Acts 12 records a distressing time for the church. Herod had killed James, the brother of John, and had imprisoned Peter, intending to kill him. Notice the response of the church. They prayed. Acts 12:5 says, “prayer was made.” Look at that word “made.” They did it. They accomplished it. They followed through with it. We can learn much about prayer by studying how their prayer was made.
Prayer was made without ceasing – they kept praying till God answered what they were praying for. They didn’t talk about praying. They prayed. They didn’t pray for a minute so they could say they had prayed. They prayed. And they prayed without ceasing. They stayed with it around the clock. Did you ever notice how Jesus prayed before he chose his twelve disciples? Lk 6:12 says, “he went into a mountain to pray, and continued all night in prayer to God.” And then, after that, he called his disciples.
When was the last time you spent an hour straight in prayer? Have you ever spent a solid hour in prayer? I spoke recently with a pastor who said that it took something like this current situation with the virus to convince him to spend all night in prayer. He said that he was ashamed that this was the first time in his entire life that he had prayed all night. I wonder what would happen in our church, in our families, among our missionaries, and to the lost souls for whom we have prayed, if we were to literally pray without ceasing through the night? I’d be shocked and awed if we didn’t see a definite response from God in our church, in our homes, and in our witness.
Prayer was made of the church – it doesn’t appear that the church had to do a whole lot of contacting and organizing to get this group together for prayer. They were used to praying together already, I’m sure. Praying for them was a common thing. Many were gathered together praying at Mary’s house, Acts 12:12.
One of the worst decisions the modern churches made was to cancel the Wednesday night prayer meeting. I realize that this mid-week service in most churches crawled to a slow death. Nevertheless, part of that was the fault of the pastors who let it die. Pastor G. V. Clark once told me, “I give ‘em somethin’ good on Sunday morning, and on Sunday evening I give them somethin’ special. But on Wednesday night, I give “em somethin’ extra special. They’re the ones carrying the load through prayer.”
Our Wednesday prayer meetings are good at church. Praying, for some of us, is probably shorter than it should be. But thank God that we still come together as a church for prayer. I love praying together with you. And it encourages me to pray more through the week than if we weren’t meeting together for prayer. I’m encouraged that we’ll be praying tonight as a church even though we are in our own homes and not in our church building together.
Prayer was made unto God – They got ahold of God so God would intervene and do something to stop Herod before Herod stopped Peter. In Gen 32:24-30 Jacob wrested with a man. It turns out, this man was the Lord. This wrestling match is one of the best types of “getting ahold of God in prayer.” Hos 12:3-5 clarifies that Jacob had power with God and prevailed; he wept, and made supplication unto him. His prayers weren’t just going up in the air. He was dealing with God Almighty. He wasn’t going to let go until he got what he was fighting for. Have you ever been that close to God in prayer that you sensed you were in his presence?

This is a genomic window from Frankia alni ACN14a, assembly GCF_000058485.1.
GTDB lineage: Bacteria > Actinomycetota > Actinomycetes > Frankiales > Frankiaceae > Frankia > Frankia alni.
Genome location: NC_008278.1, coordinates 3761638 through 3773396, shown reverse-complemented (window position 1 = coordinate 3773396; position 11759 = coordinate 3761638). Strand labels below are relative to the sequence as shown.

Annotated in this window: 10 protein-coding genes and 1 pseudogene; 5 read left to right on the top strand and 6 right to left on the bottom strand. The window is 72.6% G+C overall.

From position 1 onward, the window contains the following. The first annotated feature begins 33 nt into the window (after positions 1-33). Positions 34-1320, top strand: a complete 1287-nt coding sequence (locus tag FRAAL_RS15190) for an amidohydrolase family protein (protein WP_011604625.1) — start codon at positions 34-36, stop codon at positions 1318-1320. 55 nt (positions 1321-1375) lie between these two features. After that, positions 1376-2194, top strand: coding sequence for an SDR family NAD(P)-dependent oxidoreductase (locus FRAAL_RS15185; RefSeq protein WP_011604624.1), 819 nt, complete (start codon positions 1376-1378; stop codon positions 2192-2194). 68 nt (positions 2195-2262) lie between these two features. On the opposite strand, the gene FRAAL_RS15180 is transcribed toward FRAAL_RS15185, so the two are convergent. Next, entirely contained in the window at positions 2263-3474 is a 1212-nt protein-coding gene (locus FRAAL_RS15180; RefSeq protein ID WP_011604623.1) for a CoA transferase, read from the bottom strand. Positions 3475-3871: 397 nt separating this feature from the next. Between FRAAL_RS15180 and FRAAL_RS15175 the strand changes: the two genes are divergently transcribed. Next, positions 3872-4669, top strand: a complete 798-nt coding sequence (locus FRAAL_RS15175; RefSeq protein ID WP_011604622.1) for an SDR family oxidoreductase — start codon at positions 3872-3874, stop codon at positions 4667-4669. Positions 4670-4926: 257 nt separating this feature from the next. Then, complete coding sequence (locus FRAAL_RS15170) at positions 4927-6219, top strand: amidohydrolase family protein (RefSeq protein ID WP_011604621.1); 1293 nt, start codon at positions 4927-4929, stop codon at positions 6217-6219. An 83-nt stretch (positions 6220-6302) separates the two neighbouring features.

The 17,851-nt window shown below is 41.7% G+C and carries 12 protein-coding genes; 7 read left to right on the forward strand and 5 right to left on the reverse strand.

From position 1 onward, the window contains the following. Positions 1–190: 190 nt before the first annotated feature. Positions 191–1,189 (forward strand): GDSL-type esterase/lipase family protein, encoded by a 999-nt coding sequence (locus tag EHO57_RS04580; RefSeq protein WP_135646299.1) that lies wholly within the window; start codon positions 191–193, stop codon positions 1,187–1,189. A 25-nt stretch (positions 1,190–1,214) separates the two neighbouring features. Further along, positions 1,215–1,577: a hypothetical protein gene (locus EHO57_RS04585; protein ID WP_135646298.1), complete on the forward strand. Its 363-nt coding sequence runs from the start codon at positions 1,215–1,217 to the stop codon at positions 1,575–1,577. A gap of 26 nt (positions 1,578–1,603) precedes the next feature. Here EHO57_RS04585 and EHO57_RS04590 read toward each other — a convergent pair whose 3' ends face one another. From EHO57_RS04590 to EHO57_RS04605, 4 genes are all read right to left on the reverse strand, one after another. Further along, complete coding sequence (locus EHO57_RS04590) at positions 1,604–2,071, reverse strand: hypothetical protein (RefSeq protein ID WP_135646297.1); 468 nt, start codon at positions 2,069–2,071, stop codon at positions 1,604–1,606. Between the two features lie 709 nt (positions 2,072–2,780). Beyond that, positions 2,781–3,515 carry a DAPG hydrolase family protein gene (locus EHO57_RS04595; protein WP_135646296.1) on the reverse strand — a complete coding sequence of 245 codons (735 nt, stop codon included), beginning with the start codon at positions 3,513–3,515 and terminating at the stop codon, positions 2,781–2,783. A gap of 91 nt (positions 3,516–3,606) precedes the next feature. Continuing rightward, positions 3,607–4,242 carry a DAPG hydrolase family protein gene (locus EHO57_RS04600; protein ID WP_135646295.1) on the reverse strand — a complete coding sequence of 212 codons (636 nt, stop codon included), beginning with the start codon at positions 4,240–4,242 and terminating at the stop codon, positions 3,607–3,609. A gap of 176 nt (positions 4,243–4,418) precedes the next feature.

John Hyde was a missionary to India. He spent so much time in prayer and had such power with God through prayer that he was known as praying Hyde. In the Punjab region of India, where he worked, there was an annual conference of pastors and leaders to encourage revival in the church in India. At this conference, there was a prayer tent where people were encouraged to go and pray during the conference. John Hyde spent hours in the prayer tent daily. One missionary said of these prayer meetings, “Hours alone with God with no one to see or hear but God. At once you knew that you were in the holy presence of God.”
Prayer was made for him – the church prayed for one man and one situation concerning that man. They were praying for Peter. They were praying because he was in prison and slated for execution. One preacher suggested that they were praying that Peter wouldn’t deny the Lord this time. I don’t know about that. But you can be sure that they were praying for God to do something big and God did something big. Peter had been delivered to four quaternions of soldiers, Acts 12:4. That’s sixteen armed men. He was asleep between two soldiers, bound with two chains, Acts 12:6. The angel of the Lord came in there and woke Peter up at which point his chains fell off. He got dressed and passed through the first and second ward. When he got to the iron gate, it opened of his own accord. Do you see anything miraculous going on here? God answered their prayers in a big way. He answered in a way that exceeded even their own expectation [Acts 12:13-16]. They were astonished when they saw him.
When someone asks our church to pray for them, we need to pray for them, just like this church prayed for Peter. And we need to expect that God can and will do exceeding abundantly above all that we ask or think [Eph 3:20]. God can do mighty things. I believe he is looking for his church to do some mighty praying.
Conclusion: when we come through this distressing time in our lives, will God say about us like he did about the church in Peter’s day, “Prayer was made?” I hope so. I hope that we learn some things about old fashioned praying that will change our prayer lives and prayer meetings forever. We’re talking to Almighty God. Let’s not cease praying till God does what God wants to do among us.